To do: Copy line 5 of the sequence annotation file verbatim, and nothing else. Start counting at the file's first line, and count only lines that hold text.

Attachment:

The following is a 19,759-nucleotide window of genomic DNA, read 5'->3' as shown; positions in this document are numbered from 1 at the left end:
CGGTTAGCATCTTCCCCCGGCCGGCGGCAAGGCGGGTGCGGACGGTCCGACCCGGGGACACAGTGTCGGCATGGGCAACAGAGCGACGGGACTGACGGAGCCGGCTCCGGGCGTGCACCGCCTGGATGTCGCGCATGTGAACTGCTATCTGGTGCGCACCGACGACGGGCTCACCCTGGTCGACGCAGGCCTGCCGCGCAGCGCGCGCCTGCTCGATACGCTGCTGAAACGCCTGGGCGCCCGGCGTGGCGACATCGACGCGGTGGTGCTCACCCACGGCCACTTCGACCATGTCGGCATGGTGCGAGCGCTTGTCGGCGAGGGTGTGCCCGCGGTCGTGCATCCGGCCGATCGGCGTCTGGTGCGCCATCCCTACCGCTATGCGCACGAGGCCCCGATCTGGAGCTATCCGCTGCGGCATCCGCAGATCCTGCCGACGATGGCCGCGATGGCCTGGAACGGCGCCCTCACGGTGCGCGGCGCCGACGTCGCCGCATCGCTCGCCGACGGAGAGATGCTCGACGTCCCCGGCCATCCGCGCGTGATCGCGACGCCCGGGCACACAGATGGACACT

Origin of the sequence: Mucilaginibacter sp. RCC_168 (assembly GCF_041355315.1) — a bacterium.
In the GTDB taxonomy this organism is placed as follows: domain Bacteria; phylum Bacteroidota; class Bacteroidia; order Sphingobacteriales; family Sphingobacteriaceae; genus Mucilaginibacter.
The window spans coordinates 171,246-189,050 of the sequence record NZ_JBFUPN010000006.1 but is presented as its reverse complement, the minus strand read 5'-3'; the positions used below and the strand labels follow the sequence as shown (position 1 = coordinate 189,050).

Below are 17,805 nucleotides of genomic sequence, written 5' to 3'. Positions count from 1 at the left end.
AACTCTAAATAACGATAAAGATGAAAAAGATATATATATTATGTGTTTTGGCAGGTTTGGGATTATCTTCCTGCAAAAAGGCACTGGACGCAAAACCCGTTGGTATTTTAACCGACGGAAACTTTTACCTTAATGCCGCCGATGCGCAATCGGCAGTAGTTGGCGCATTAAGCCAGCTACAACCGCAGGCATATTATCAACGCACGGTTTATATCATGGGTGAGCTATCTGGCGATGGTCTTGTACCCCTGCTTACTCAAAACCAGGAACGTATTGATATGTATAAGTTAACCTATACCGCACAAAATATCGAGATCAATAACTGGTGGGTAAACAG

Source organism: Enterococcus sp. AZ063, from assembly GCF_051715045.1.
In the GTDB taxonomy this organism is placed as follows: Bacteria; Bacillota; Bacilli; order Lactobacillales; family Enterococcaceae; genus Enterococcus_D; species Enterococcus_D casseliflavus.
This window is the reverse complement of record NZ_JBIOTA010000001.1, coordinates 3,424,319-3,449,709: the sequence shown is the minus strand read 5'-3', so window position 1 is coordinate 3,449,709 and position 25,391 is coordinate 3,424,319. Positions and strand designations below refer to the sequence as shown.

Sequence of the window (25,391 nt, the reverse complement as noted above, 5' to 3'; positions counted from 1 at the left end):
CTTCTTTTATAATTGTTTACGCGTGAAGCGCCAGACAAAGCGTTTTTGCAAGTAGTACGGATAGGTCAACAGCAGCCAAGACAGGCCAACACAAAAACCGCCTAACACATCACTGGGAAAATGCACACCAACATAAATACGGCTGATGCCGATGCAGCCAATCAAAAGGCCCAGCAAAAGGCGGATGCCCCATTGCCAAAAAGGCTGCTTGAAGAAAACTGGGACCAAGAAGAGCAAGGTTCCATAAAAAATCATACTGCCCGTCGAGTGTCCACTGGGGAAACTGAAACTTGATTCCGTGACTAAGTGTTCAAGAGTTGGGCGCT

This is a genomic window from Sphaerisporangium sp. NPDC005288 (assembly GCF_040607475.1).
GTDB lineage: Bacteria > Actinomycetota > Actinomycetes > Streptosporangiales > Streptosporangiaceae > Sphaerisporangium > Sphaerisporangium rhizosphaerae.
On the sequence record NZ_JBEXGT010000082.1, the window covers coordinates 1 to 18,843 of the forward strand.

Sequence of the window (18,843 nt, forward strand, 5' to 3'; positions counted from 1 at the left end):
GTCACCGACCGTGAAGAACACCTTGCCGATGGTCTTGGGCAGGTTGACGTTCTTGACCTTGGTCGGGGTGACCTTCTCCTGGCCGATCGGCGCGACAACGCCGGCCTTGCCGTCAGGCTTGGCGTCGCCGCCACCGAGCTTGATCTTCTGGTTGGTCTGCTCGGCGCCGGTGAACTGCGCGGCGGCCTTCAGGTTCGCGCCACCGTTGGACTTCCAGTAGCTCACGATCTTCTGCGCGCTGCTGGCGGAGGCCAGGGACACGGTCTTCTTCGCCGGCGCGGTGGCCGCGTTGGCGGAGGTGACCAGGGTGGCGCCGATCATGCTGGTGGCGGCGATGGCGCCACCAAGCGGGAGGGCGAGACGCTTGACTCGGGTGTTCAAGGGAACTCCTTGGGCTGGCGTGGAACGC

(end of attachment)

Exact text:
The window spans coordinates 171,246-189,050 of the sequence record NZ_JBFUPN010000006.1 but is presented as its reverse complement, the minus strand read 5'-3'; the positions used below and the strand labels follow the sequence as shown (position 1 = coordinate 189,050).